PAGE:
Selling hay demands trust and honesty
|By Mike Rankin, Managing Editor|
With mowers and balers safely tucked away in machine sheds, the focus now shifts to marketing and selling the summer's bounty.
Hay marketing is a business that is built on trust and honesty from people on both ends of the transaction. Unlike selling #2 corn, there are many more variables to consider in the transaction process, and product descriptions can vary widely.
Forage testing is a helpful and sometimes mandatory tool when selling hay, but many buyers (especially horse owners) neither want nor have the knowledge to decipher the plethora of forage quality metrics. This limits analysis to sensory evaluation, which usually entails sight, touch, and smell.
Successful hay marketers learn quickly that being honest with their clients is the only way to keep a loyal customer base. Hay buyers don’t react favorably when they receive a load of hay that wasn’t well represented during a phone call or in an advertisement. The stakes are even higher as hay prices remain at record levels for this time of the year. High prices generally translate to low tolerance for a misrepresented load of hay.
Many successful sellers will guarantee their product. If the customer isn’t happy, amends are made by either substituting different hay or with a price adjustment, if it’s appropriate. Another approach, if possible, is to offer some “test” bales from the same hay lot before a final larger delivery is made.
Although honesty on the hay seller’s side is paramount, the same is true on the buyer’s end.
Getting “hung” with a bad check or no check for a hay sale is something that many haymakers have experienced at least once through the years. Whenever the topic is broached on an internet forum or social media site, the replies of personal experiences abound. Unfortunately, a bad check scenario is more common when hay prices are high.
Whenever hay is delivered with only a promise of payment, the producer is put in the unenviable position of an unsecured creditor. This is always a position of risk.
The best-case scenario after receiving a bad check is that an honest mistake was made, and the problem is quickly resolved. Unfortunately, this doesn’t always happen. Taking legal action may be an option, but it’s one that most producers want to avoid as costs can mount to more than the value of the claim.
The best offense against bad checks is a good defense. This can encompass a variety of possible strategies.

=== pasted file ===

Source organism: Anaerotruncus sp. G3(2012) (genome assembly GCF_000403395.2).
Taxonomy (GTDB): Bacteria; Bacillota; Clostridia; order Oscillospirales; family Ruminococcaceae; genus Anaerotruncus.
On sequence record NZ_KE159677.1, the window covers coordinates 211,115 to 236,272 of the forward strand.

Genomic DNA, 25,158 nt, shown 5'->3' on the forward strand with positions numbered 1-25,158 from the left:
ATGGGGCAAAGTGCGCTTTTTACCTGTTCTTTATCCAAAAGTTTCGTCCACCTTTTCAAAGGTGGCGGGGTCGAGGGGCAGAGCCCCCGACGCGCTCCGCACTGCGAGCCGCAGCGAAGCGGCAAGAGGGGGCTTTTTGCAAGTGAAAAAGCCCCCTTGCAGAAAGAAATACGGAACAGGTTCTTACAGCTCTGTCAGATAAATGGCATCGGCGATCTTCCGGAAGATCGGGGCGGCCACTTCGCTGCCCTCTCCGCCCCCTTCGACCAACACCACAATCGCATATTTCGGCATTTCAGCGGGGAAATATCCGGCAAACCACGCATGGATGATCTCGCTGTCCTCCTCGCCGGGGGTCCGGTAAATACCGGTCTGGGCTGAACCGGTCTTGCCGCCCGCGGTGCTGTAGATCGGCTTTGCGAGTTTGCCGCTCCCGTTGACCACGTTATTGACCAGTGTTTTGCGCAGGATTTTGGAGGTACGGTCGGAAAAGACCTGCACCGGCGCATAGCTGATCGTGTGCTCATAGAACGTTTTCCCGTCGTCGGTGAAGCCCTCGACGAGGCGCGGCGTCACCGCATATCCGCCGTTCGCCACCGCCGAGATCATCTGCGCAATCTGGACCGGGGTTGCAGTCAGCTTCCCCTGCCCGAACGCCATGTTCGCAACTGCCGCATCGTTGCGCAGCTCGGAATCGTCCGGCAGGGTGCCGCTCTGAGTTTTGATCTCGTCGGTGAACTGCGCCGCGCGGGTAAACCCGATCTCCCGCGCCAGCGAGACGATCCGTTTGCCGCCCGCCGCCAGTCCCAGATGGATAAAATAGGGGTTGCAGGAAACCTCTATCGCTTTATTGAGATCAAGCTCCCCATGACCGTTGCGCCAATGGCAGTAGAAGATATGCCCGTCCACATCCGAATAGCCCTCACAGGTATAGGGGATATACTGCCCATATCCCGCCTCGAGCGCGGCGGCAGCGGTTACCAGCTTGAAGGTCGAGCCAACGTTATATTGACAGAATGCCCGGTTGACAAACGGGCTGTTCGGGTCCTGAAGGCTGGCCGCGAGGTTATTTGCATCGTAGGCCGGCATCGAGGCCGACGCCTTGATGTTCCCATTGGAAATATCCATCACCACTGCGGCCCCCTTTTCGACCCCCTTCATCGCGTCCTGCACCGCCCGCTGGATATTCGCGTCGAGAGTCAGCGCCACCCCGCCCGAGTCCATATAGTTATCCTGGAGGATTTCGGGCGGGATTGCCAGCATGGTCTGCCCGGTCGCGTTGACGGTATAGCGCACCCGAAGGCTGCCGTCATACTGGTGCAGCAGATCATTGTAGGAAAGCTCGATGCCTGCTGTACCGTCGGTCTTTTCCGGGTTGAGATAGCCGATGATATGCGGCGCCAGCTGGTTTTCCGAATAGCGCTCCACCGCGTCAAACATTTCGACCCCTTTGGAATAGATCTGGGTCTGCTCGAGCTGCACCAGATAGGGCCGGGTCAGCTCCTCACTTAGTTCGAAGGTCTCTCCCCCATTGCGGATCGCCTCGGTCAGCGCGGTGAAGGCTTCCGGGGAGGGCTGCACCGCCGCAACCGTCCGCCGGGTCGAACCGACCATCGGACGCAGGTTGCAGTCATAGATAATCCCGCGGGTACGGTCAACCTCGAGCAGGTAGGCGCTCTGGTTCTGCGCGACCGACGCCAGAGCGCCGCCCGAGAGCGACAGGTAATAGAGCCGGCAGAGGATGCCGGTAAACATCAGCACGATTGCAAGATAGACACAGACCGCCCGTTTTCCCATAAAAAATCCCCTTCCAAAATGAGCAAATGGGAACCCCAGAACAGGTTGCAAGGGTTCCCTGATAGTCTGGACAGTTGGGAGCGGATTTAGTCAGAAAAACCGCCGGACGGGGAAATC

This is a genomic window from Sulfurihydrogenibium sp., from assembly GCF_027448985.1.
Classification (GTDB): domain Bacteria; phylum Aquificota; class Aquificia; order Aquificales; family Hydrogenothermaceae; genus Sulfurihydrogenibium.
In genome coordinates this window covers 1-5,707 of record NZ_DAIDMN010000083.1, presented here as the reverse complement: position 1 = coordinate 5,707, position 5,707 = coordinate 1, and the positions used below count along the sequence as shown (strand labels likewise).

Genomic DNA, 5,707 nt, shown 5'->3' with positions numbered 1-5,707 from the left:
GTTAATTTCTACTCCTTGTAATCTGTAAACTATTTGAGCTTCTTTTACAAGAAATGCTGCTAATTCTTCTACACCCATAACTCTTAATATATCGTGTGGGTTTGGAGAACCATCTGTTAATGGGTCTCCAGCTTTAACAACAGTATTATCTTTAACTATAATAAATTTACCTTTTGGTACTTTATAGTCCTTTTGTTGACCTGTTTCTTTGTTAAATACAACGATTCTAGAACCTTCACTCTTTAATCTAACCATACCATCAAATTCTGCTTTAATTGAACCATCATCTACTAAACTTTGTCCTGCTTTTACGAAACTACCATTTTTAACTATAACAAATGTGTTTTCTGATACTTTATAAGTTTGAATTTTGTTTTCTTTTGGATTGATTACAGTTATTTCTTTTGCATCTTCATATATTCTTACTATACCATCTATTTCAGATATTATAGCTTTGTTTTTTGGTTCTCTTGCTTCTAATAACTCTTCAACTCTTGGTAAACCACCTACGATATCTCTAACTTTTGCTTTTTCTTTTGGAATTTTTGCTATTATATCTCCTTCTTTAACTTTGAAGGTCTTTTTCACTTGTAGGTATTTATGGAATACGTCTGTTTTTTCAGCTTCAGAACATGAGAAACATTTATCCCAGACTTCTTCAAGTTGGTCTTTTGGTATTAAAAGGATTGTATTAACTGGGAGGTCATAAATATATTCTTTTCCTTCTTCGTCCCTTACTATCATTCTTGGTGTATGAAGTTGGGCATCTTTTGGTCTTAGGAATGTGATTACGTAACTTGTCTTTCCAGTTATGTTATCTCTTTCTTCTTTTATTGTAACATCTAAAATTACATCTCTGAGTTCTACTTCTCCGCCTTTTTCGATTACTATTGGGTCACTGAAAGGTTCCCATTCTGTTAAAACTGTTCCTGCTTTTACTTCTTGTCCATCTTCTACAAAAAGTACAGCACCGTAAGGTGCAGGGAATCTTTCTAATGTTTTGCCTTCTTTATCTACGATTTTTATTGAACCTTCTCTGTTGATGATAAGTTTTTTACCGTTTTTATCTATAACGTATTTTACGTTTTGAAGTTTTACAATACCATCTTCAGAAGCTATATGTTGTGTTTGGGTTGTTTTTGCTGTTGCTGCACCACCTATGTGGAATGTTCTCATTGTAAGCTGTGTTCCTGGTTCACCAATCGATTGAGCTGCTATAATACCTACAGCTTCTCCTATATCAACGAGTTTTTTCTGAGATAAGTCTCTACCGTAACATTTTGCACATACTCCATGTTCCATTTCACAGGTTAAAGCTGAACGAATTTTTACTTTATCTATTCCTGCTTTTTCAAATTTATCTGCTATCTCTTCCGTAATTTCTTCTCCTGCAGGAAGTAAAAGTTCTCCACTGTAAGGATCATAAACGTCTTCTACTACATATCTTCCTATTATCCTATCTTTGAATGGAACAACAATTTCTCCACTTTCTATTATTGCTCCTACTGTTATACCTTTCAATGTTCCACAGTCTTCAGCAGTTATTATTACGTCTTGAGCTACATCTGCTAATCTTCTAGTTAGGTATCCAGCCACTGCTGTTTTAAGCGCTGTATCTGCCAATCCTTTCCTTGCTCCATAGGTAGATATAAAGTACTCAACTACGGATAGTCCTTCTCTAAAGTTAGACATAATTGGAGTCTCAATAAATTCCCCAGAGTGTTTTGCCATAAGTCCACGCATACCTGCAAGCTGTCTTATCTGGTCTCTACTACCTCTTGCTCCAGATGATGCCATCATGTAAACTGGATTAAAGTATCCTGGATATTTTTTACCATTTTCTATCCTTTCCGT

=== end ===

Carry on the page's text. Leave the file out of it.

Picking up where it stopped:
Some hay producers who have experienced nonpayment on several occasions have gone to the extreme of only dealing with buyers whom they know and trust. This, however, is not always possible.
Another method to ensure payment is to deal only in cash or a cashier’s check. Hay is not loaded (or unloaded) until payment is received. In cases of payment by personal check, this means the check must clear the bank before the hay is loaded at the farm or delivered. Of course, this latter approach puts a strong burden on the seller to represent the product honestly.
Some hay sellers have turned to technology and utilize a credit card reader that attaches to their tablet or cellphone. This puts the onus of collection on the credit card company but comes with a user fee that may or may not be passed on to the hay buyer.
Hay sellers also need to be on the lookout for scammers. Unfortunately, this has become easier and more common in the industry. Many scams originate from outside of the U.S., though not exclusively.
Here are some of the indicators of a potential hay scam:
• Initial contact is made by text message or email, and the buyer is hesitant to speak by phone.
• The buyer offers payment by cashier’s check or money order.
• The buyer insists on paying more than you’re asking but requests that you send the difference back to them or pay the trucker.
• Emails or text message inquiries contain poor spelling and odd word choices.
• The buyer doesn’t inquire about the type or quality of the hay.
• The buyer has an unusual name or email address.
Often, scammers acquire a hay seller’s contact information from an advertisement or internet hay sellers’ list. When a hay scam is suspected, the best thing to do is contact your state’s Department of Agriculture and/or the local sheriff’s office.
To catch a thief
Already this year, we’ve heard about multiple reports of hay thefts, similar to what was experienced during the 2012 drought. This is occurring to hay left in fields and, in some cases, the thieves are going right into the barn during the dark of night.
Unfortunately, it’s difficult to track down hay thieves unless extreme measures are taken.
High hay prices bring both improved opportunities and risks. Honesty and trust from both the buyer and seller are needed. Although sensory evaluation is still widespread in the industry, hay testing can still be a valuable tool to help take some of the subjective evaluation out of a hay transaction.